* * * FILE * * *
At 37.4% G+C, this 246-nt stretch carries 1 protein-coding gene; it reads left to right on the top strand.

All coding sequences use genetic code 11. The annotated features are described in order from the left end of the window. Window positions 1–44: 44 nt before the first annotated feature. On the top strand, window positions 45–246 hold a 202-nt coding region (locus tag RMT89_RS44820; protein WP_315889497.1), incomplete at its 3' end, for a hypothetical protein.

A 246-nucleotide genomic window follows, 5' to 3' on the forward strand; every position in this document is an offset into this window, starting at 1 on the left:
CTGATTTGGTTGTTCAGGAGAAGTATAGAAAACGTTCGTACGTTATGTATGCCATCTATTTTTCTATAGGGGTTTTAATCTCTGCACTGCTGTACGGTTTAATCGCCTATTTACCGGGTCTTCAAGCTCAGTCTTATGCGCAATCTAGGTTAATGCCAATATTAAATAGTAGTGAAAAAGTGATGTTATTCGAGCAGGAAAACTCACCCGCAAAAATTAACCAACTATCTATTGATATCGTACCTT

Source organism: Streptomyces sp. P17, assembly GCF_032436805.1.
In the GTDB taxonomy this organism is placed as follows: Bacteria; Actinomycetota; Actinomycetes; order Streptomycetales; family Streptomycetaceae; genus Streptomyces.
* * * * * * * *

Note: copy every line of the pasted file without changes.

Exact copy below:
At 37.4% G+C, this 246-nt stretch carries 1 protein-coding gene; it reads left to right on the top strand.

All coding sequences use genetic code 11. The annotated features are described in order from the left end of the window. Window positions 1–44: 44 nt before the first annotated feature. On the top strand, window positions 45–246 hold a 202-nt coding region (locus tag RMT89_RS44820; protein WP_315889497.1), incomplete at its 3' end, for a hypothetical protein.

A 246-nucleotide genomic window follows, 5' to 3' on the forward strand; every position in this document is an offset into this window, starting at 1 on the left:
CTGATTTGGTTGTTCAGGAGAAGTATAGAAAACGTTCGTACGTTATGTATGCCATCTATTTTTCTATAGGGGTTTTAATCTCTGCACTGCTGTACGGTTTAATCGCCTATTTACCGGGTCTTCAAGCTCAGTCTTATGCGCAATCTAGGTTAATGCCAATATTAAATAGTAGTGAAAAAGTGATGTTATTCGAGCAGGAAAACTCACCCGCAAAAATTAACCAACTATCTATTGATATCGTACCTT

Source organism: Streptomyces sp. P17, assembly GCF_032436805.1.
In the GTDB taxonomy this organism is placed as follows: Bacteria; Actinomycetota; Actinomycetes; order Streptomycetales; family Streptomycetaceae; genus Streptomyces.